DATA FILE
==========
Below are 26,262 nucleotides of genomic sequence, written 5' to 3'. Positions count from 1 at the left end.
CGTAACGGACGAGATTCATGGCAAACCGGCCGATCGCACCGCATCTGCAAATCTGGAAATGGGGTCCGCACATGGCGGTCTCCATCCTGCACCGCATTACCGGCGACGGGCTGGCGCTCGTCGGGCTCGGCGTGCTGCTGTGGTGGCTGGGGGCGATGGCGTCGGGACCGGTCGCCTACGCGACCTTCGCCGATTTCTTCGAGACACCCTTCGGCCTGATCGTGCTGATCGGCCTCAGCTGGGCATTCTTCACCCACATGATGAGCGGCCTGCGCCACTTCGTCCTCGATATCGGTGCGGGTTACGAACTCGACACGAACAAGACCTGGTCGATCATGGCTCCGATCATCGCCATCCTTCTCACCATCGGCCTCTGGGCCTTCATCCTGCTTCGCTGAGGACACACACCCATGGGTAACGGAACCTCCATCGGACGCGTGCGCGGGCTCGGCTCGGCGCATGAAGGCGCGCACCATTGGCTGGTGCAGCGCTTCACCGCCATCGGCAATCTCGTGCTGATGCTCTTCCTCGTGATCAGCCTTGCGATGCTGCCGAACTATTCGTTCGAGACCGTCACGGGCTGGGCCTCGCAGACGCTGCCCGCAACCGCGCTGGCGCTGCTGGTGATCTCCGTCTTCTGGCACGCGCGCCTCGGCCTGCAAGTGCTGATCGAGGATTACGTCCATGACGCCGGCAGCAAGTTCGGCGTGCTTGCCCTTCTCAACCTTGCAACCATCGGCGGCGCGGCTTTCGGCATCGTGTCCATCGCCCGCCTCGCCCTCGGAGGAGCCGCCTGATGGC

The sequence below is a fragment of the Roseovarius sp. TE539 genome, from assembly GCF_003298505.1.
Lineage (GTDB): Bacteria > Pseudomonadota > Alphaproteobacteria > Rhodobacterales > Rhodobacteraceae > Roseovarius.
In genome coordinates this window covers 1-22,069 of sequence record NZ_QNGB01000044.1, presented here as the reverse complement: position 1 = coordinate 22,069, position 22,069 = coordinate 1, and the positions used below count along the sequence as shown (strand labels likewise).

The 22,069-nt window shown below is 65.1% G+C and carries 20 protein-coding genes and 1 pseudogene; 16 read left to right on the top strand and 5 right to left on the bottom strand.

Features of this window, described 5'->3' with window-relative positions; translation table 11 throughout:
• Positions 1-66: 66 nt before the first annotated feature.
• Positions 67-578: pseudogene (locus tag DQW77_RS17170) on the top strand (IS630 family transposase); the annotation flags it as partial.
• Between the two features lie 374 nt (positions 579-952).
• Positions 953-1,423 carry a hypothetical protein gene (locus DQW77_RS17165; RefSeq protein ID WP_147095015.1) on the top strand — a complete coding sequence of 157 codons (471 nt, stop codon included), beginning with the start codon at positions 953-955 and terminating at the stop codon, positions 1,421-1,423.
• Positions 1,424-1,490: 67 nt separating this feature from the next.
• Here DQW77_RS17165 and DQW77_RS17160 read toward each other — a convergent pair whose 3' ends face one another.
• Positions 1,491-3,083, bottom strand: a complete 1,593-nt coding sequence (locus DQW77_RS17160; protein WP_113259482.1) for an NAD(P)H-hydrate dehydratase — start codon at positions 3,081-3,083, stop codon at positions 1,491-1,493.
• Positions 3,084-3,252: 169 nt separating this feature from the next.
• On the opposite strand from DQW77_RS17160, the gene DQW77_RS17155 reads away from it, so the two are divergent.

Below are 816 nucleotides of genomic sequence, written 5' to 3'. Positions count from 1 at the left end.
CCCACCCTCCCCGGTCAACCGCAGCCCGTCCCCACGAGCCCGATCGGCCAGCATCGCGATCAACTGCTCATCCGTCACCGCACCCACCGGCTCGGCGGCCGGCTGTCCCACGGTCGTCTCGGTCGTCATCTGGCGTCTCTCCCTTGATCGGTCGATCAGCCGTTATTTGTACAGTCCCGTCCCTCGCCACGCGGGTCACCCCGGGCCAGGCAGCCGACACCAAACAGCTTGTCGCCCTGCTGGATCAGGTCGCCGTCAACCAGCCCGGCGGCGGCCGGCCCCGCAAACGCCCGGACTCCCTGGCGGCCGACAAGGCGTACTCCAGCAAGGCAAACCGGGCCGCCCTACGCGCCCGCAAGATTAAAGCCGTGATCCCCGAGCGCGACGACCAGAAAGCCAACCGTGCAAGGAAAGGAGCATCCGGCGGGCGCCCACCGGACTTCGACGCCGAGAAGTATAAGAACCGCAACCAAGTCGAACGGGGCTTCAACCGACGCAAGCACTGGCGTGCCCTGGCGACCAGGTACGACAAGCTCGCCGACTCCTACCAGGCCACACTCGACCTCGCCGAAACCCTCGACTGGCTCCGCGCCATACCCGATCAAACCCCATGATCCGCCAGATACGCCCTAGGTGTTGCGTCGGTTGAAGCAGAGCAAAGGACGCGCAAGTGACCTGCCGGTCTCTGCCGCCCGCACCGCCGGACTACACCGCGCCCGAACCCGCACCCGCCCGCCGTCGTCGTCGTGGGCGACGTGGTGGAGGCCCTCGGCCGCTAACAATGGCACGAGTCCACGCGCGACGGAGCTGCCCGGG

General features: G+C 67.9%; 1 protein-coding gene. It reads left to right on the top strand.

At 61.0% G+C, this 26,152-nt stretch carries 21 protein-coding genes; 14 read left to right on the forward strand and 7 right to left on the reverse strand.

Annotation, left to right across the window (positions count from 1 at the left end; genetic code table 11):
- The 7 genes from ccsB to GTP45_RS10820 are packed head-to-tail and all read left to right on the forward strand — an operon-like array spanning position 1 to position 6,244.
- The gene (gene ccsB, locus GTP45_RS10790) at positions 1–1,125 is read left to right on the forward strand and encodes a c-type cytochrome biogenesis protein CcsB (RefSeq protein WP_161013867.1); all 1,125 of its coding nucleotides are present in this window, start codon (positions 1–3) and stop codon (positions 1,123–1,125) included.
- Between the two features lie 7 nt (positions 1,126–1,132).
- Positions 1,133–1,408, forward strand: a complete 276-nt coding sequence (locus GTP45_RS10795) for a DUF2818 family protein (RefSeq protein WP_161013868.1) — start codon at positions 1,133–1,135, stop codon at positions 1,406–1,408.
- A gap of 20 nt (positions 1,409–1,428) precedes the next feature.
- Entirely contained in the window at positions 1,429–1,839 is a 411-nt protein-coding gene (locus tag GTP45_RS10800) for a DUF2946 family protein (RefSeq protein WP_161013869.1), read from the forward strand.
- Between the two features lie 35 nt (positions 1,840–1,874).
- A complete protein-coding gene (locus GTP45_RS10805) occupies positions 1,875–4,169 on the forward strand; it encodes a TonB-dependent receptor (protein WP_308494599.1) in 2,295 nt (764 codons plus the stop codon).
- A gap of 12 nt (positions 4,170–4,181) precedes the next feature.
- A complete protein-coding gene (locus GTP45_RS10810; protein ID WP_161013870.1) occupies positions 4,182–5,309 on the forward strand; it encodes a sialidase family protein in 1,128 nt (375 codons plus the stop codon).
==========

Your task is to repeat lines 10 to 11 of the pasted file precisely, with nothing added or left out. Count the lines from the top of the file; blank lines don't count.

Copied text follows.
• Between the two features lie 374 nt (positions 579-952).
• Positions 953-1,423 carry a hypothetical protein gene (locus DQW77_RS17165; RefSeq protein ID WP_147095015.1) on the top strand — a complete coding sequence of 157 codons (471 nt, stop codon included), beginning with the start codon at positions 953-955 and terminating at the stop codon, positions 1,421-1,423.